Overall this bag rocks my world and I am looking forward to some long rides this summer with everything I could possibly ever need carried neatly out of the way on the back of my saddle in my sweet Minnehaha Saddle bag! The only thing that could have made it better was if it was a handlebar bag – for easier access to stuff while on the bike… Maybe Minnehaha will make one of those someday!

(This review was originally written for Bicycle Smile. Thanks to Ryan at Bicycle Smile and Minnehaha Bags for the opportunity to try out their bags!)

Monday, May 18, 2009

Back to the Skate Park

Amanda’s been moaing about getting out to the Skate Park for weeks… but there’s always been convenient excuses not to. I think she really does want to get out there, but is nervous about having lost all the skillz she learned last summer over the winter… I’ve tried to reassure her it’s just like… well... riding a bike…

So this holiday Monday morning I went out and gassed up her tires and sent her on her way. Me and the kiddies went to watch for a few minutes but didn’t stay long as it was grey and windy and bitterly cold - +1°C and wind 40KKph, gusting to 60Kph!!! In MAY!?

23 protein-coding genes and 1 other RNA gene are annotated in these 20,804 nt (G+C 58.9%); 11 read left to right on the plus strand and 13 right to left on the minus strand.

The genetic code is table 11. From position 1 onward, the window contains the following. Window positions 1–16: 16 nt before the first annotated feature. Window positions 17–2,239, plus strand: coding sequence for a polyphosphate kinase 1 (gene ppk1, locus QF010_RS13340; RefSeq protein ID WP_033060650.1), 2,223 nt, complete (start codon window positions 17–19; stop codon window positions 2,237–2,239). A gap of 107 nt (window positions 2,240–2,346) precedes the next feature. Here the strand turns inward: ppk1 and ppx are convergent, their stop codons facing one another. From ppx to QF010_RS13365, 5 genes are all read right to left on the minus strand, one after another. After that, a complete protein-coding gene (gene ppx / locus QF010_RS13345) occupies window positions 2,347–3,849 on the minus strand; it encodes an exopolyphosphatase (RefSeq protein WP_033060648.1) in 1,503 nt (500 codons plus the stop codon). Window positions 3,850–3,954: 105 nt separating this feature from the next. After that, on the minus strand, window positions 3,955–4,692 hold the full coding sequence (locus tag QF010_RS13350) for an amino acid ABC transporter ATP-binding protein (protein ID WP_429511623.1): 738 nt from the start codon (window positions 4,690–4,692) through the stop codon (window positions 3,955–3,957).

(Remember: click on the pictures for a bigger version)

With a smile like that she can’t be having too bad of a time!

She didn’t quite get up the nerve to drop into the fishbowl today but I thought she was looking pretty smooth… Certainly not nearly as rigid and petrified as she was her first time out last summer!!

Tuesday, May 5, 2009

The Bike Train

…or Finnegan’s New Ride.

Last week we went and tried out a Trailer Bike my friend Don’s kids have grown out of. Finnegan was super excited! We tried it out around the block and then rode it all the way home.

The next day we rode it, along with Keira in tow, all the way to the zoo. Nothing like starting with short trips to try things out. The trip to the zoo, including a side trip to Steep Hill Food Co-op to pick up some groceries, was about a 23km round trip…

Here’s some pics of the new set up…

(Remember: click on the pictures for a bigger version)

Just leaving the zoo.

Stopping by to visit Amanda on the way home.

The Bike Train in action!

We have a bit less cargo carrying capacity with this set-up.... I guess I could put Keira back in the two-seater chariot, but I figured the single would be lighter to tow and offer less wind resistance. I figured I'd be doing most of the pulling of both units.

Finnegan actually helps out quite a bit. He's very clever and attentive - he watches when I'm pedaling and pedals when I do. I never even suggested that he do so, he just started doing it on his own. (I can tell because he has a loud freewheel and a small wheel so it buzzes when he's not pedaling).

More on this later, we’re going for a ride now…